A self-explanatory term for a pharmaceutical agent in a specific chiral (enantiomeric) form. Because most biomolecules–e.g., proteins, sugars, etc. are found in only one of many chiral forms, different enantiomers of a chiral molecule will bind differently (or not at all) to a cognate target. Individual enantiomers may have markedly different effects.
The classic example of these differences is thalidomide, for which one enantiomer is effective for managing morning sickness, while another is highly teratogenic and causes phocomelia (flipper limbs), with the two enantiomers being converted into each other in vivo.* In the past, most drugs were racemic mixtures of a particular chemical or drug. Improved manufacturing processes have allowed the production of purified enantiomers, which bind more effectively and predictably to target proteins and receptors.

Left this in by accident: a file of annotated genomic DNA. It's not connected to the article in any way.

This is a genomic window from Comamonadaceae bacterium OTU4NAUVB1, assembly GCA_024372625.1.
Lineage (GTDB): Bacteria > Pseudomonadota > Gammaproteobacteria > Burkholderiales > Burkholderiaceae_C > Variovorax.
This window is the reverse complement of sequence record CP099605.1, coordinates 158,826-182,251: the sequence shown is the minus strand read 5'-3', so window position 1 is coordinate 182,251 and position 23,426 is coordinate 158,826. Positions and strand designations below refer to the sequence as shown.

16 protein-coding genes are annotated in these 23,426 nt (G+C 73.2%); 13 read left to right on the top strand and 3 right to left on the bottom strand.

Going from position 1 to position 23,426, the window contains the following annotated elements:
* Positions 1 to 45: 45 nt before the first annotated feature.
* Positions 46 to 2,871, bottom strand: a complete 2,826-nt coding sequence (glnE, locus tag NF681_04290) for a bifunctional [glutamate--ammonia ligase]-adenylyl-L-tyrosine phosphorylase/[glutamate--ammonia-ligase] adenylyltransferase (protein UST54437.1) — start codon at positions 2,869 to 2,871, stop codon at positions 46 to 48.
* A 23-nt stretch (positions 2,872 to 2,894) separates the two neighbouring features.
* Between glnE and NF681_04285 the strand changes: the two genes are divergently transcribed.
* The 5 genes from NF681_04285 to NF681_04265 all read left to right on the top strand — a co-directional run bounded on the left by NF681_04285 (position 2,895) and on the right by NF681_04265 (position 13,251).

*Other examples include ethambutol–one enantiomer treats tuberculosis, the other causes blindness; and naproxen–one enantiomer treats arthritis pain, the other causes liver poisoning with no analgesic effect.